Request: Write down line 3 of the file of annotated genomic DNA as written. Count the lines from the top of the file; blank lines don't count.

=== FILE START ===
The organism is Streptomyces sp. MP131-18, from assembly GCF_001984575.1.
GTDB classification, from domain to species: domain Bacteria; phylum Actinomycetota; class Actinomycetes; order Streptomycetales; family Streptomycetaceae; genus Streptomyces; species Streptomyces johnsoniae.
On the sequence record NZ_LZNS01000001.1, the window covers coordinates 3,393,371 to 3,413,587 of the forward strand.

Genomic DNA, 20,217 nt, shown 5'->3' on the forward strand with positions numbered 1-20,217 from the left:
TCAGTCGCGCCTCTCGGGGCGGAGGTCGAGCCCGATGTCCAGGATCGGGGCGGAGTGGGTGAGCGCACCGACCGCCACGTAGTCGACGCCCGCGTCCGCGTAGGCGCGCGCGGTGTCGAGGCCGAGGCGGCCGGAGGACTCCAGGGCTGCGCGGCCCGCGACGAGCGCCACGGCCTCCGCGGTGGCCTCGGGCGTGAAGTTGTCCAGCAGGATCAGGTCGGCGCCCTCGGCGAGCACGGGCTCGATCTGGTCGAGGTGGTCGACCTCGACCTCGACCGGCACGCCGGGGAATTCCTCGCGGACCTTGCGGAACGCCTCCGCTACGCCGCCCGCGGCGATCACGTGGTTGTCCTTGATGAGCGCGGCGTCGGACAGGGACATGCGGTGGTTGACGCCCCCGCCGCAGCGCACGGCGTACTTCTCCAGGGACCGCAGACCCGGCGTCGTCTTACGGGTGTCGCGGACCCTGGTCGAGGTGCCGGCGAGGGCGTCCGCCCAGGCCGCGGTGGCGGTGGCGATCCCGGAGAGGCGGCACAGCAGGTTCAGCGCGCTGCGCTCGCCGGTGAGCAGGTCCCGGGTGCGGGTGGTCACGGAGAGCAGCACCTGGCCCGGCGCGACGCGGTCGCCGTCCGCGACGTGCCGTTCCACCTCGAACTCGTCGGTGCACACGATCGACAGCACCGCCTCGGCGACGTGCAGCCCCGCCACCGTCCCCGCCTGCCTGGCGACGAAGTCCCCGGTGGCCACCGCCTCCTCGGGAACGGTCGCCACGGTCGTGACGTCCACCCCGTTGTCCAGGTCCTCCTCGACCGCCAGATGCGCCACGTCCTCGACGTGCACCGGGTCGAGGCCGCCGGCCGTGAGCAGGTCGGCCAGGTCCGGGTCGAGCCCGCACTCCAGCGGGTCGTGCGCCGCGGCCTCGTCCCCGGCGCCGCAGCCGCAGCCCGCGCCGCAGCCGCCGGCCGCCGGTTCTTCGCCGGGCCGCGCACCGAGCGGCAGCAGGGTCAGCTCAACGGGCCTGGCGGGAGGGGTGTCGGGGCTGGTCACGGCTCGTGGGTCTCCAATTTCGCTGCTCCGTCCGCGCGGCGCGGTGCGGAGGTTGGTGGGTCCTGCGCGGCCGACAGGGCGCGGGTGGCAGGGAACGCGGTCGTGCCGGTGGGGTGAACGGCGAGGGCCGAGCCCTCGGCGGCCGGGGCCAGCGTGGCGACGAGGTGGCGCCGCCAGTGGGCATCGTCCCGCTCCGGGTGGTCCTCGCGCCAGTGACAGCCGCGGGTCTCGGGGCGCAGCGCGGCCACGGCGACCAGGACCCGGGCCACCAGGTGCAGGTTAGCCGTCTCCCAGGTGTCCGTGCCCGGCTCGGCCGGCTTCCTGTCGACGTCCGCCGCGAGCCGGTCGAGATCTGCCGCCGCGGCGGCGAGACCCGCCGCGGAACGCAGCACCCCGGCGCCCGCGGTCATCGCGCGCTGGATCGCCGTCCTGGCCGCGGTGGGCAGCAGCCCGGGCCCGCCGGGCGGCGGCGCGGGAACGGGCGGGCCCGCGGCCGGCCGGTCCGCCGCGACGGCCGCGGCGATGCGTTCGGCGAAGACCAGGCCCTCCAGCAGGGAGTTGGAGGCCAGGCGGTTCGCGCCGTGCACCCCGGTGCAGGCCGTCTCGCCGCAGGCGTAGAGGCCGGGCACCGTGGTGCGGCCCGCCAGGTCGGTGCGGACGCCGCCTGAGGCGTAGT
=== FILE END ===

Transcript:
On the sequence record NZ_LZNS01000001.1, the window covers coordinates 3,393,371 to 3,413,587 of the forward strand.